These rare whales were named for their teeth, which resemble the leaves of the ginkgo tree. Until recently they were known from only three specimens, all caught incidentally in fishing lines in the Sea of Japan in 1963. Since then others have been found stranded in different parts of the Pacific and the Indian Oceans, although many were immatures whose teeth had not erupted (they only erupt in males), making positive identification difficult.
Physical Description: The body is long and uniformly stocky, typical of beaked whales. The long beak protrudes smoothly from the melon, which is slightly indented at the blowhole. The lower jaw rises roundly along the sides where a flap of skin touches the upper jaw. Typical wishbone indentations are present on the throat.
Color: Midnight black; chest and abdominal regions are lighter, including white scars from parasites, bacteria, and, possibly fights with others of its species.
Fins and Flukes: The small, falcate dorsal fin is located well to the rear of the mid-back region. Small, thin flippers are located relatively far forward. Well-developed, well-spread flukes have a slight median notch.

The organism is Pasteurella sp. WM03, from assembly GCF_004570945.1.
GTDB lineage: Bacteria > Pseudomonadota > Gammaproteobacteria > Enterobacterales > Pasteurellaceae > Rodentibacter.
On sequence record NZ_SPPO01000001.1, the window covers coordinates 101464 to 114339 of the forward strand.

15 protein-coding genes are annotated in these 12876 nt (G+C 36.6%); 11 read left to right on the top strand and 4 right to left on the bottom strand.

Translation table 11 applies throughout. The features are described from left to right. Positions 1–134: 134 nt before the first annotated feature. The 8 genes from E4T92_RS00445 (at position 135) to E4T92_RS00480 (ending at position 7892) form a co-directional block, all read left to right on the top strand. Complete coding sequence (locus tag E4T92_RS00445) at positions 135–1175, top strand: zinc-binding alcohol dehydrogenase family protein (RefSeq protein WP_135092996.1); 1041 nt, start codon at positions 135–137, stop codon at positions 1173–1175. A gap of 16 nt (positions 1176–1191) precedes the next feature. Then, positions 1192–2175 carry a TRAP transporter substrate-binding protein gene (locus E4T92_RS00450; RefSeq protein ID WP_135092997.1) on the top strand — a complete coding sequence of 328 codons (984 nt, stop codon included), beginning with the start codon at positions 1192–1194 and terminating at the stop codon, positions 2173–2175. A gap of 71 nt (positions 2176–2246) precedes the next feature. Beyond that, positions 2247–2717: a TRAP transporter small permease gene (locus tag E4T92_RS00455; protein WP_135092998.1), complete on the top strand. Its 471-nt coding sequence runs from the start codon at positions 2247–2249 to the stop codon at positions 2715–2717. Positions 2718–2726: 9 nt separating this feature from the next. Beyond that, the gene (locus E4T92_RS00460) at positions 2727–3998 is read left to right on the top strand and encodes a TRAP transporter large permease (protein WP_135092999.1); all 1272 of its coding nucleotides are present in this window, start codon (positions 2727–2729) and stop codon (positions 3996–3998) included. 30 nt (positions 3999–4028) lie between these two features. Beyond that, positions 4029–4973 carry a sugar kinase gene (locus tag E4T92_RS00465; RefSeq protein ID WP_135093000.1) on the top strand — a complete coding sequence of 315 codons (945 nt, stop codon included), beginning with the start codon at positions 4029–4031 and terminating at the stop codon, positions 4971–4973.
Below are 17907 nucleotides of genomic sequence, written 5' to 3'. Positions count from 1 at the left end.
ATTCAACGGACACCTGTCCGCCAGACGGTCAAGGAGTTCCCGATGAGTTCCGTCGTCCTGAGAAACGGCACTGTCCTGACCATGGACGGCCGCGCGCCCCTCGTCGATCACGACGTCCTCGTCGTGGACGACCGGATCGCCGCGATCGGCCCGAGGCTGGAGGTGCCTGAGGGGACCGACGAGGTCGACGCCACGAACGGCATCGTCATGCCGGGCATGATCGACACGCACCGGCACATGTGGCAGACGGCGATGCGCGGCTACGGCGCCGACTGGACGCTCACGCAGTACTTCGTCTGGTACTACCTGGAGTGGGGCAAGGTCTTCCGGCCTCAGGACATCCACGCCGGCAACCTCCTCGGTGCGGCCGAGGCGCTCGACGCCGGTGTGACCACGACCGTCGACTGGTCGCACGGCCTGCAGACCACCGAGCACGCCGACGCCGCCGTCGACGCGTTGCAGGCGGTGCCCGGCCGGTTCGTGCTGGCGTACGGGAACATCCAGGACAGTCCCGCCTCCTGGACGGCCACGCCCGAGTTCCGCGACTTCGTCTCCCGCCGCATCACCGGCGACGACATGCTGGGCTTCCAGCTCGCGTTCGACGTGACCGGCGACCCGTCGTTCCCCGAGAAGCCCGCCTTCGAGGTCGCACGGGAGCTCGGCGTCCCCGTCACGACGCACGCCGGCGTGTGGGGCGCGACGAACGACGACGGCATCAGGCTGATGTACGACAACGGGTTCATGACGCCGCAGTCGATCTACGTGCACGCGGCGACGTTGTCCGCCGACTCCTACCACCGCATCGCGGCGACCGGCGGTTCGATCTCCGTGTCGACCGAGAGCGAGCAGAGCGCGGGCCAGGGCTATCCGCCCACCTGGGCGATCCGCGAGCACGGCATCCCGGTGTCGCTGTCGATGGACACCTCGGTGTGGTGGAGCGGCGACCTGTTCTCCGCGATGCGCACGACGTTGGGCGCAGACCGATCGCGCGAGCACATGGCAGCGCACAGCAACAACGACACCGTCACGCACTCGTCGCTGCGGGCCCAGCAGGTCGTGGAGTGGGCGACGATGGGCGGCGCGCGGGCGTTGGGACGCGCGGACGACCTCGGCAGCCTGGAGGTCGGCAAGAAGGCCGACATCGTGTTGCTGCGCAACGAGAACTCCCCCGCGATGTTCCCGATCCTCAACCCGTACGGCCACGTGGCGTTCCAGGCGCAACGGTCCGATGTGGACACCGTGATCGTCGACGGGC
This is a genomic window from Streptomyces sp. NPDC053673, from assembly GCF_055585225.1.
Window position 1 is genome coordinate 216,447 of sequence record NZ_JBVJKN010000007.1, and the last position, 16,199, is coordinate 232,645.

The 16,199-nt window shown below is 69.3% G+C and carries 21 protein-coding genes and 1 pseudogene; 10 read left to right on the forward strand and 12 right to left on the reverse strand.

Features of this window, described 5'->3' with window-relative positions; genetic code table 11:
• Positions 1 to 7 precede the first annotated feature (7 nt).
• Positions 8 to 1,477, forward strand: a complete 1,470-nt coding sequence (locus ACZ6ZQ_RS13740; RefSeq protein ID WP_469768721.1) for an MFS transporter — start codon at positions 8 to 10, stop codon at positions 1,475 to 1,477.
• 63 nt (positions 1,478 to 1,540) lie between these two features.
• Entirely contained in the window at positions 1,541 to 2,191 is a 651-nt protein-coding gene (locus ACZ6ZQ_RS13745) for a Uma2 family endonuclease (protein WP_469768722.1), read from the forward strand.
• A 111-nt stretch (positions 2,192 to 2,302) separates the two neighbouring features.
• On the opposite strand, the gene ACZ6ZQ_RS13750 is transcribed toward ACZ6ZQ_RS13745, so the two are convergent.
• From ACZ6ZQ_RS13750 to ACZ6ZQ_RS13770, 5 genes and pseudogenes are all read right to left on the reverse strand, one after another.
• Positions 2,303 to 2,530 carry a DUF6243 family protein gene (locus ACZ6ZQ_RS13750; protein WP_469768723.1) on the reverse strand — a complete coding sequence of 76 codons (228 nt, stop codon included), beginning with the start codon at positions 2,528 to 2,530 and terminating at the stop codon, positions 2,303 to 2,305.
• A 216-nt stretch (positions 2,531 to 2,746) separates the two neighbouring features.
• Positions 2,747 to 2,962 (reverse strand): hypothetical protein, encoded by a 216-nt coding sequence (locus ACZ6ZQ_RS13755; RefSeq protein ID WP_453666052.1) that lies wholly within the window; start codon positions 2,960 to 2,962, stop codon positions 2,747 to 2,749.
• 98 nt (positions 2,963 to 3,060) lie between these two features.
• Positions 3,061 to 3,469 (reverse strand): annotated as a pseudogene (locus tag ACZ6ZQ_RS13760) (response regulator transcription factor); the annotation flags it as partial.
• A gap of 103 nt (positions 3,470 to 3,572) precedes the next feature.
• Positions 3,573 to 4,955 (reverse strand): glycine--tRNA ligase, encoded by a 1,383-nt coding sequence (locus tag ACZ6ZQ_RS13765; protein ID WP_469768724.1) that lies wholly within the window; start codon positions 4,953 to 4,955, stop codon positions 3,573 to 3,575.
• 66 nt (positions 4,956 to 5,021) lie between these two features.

Length and Weight: These whales reach a known length of 18 ft (5.5 m) and an estimated 3,200 lb (1,450 kg).
Teeth: A pair of flat, laterally compressed teeth is located behind the point at which the lower jawbones meet. No teeth are found in the upper jaw. The teeth do not erupt in females.
Feeding: Squid and pelagic fish.
Breathing and Diving: No information available.
Mating and Breeding: It has been suggested that 7 ft (2.1 m) calves are born in the spring.
Herding: Specimens were stranded individually, suggesting that these animals swim alone.
Distribution: They are known from the warm temperate and tropical North Pacific and the northern Indian Ocean. Recorded specimens are from Sri Lanka, Taiwan, Japan, and California.
Migration: No information available.
GINKGO-TOOTHED BEAKED WHALE DISTRIBUTION